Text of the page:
FIGS. 3 and 4 illustrate another aspect of this invention wherein the bristle ends 40 are rounded in order to avoid a user inadvertently causing damage to the gums during the brushing process. In this manufacturing method the bristles 22 can have their cleaning ends 40 rounded prior to attachment to the base plate 20 or to the bristle carrier 16; or the cleaning ends 40 can be rounded or deburred after the bristles have been attached to the plate 20 or to the bristle carrier 16.
It is also possible through the use of the bristle mounting techniques described herein to make a profile of the bristles. FIG. 4, for example, shows a set of bristles of differing length. This can be done by attaching different length bristles to the weld plate 20 to get the desired profile. Alternatively, different length bristles could be attached to the later described base string shown in FIG. 6. In addition, bristles made by this process can be profiled by cutting the completed bristle ends with profile trimmers as is currently done with stapled set toothbrushes.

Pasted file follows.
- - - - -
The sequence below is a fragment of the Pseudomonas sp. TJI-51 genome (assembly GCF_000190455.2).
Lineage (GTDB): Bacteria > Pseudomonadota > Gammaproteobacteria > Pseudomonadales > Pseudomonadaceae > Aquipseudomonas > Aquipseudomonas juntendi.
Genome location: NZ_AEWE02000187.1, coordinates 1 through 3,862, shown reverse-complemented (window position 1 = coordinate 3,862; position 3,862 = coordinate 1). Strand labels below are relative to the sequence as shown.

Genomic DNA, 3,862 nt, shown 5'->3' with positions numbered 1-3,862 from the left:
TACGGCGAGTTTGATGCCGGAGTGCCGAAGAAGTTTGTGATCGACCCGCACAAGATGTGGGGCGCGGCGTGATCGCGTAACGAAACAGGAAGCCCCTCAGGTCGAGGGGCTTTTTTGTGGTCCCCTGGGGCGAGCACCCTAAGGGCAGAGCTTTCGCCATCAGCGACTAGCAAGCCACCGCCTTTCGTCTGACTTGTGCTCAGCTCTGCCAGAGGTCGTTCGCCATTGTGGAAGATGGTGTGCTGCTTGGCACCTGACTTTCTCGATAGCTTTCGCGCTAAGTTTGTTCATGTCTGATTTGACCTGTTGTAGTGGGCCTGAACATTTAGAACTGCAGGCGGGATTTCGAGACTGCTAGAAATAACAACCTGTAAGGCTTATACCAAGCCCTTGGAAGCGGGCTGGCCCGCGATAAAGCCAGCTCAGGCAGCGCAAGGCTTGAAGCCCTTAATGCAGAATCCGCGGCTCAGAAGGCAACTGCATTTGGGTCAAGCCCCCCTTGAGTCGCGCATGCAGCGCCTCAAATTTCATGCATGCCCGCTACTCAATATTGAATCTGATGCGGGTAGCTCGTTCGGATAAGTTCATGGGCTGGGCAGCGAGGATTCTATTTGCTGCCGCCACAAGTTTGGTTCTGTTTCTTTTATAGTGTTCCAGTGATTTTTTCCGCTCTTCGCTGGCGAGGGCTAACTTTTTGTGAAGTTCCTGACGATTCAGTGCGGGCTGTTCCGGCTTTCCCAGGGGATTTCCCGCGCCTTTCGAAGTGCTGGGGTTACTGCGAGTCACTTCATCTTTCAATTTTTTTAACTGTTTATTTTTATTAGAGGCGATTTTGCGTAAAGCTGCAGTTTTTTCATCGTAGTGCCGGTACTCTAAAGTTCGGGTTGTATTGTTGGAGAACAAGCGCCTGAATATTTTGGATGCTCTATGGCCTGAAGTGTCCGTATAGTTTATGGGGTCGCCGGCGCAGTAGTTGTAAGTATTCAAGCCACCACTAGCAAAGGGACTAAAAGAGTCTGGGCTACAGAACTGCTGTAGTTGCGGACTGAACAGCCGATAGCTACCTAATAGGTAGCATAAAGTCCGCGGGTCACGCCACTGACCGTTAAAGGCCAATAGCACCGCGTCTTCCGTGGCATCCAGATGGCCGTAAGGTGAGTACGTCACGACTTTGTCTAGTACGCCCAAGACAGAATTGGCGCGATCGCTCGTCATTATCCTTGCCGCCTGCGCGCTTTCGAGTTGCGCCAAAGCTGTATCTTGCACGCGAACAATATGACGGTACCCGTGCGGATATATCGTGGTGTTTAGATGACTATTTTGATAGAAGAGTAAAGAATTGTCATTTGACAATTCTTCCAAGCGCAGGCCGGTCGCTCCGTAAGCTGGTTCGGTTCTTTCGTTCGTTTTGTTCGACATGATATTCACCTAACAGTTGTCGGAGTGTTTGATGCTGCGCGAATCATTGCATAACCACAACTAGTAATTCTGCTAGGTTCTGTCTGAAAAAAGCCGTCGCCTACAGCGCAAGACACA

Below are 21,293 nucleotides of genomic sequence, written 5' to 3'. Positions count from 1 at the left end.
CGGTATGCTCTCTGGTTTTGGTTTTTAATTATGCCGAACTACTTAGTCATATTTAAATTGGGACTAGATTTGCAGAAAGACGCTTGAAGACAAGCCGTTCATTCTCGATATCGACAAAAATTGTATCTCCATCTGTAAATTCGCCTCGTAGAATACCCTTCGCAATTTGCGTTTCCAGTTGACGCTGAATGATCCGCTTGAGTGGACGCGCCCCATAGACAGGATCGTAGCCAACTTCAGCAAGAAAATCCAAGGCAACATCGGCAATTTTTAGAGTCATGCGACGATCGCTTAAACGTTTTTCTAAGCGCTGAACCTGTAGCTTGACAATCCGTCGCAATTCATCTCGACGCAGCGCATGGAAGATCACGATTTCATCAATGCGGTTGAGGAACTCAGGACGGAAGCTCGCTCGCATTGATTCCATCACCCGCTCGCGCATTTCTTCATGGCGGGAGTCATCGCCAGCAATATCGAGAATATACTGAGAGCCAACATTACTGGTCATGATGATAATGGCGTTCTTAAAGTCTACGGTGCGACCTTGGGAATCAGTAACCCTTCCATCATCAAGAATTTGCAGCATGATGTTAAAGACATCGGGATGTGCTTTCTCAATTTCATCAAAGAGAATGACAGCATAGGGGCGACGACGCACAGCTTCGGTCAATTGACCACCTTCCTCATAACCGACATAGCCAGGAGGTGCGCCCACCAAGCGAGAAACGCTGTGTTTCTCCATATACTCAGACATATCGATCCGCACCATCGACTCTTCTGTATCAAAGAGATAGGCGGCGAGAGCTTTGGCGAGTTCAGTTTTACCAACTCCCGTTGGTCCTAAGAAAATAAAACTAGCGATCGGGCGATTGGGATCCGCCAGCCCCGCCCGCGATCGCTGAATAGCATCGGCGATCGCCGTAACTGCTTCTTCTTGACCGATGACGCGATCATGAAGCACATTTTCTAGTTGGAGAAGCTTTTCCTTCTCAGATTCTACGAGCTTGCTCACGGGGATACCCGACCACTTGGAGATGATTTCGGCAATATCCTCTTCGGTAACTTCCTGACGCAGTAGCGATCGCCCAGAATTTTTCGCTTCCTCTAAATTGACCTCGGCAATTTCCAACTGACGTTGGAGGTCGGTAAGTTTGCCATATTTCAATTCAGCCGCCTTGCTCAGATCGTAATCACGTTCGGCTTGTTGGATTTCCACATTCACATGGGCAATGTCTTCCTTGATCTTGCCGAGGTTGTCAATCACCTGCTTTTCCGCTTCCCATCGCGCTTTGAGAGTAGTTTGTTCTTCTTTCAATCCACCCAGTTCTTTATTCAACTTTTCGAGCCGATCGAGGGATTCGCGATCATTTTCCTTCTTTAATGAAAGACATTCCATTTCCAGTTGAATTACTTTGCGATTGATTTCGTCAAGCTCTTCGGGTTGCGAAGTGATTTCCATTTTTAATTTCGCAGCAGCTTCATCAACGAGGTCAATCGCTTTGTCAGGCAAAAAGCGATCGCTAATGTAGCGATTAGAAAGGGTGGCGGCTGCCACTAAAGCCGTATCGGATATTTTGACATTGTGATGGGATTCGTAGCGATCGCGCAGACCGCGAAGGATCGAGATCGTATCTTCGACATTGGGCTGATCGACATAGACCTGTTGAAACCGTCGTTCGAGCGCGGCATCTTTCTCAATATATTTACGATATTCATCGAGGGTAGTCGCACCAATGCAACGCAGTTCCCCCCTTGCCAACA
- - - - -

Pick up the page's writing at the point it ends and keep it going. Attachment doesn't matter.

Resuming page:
FIG. 6 shows an alternative manner of forming the bristle supporting members. As shown therein the material for bristles 22 could be strands that have been attached to a base member 42. Materials, such as nylon (polyamide), are sometimes supplied in a form where strands are attached to a base member. The base member would be a string or spine and would be stretched across the carrier frame to fit in an opening 44 of arcuate shape to complement the cross-sectional area shape of base member 42. Base member 42 could be attached into opening 44 of frame 16 in any of the manners previously described with respect to plate 20. Preferably, frame 16 is made of the same material as base member 40 and bristles 22 so that a welding attachment could be used which is preferably a laser welding including Nd:YAG laser welding.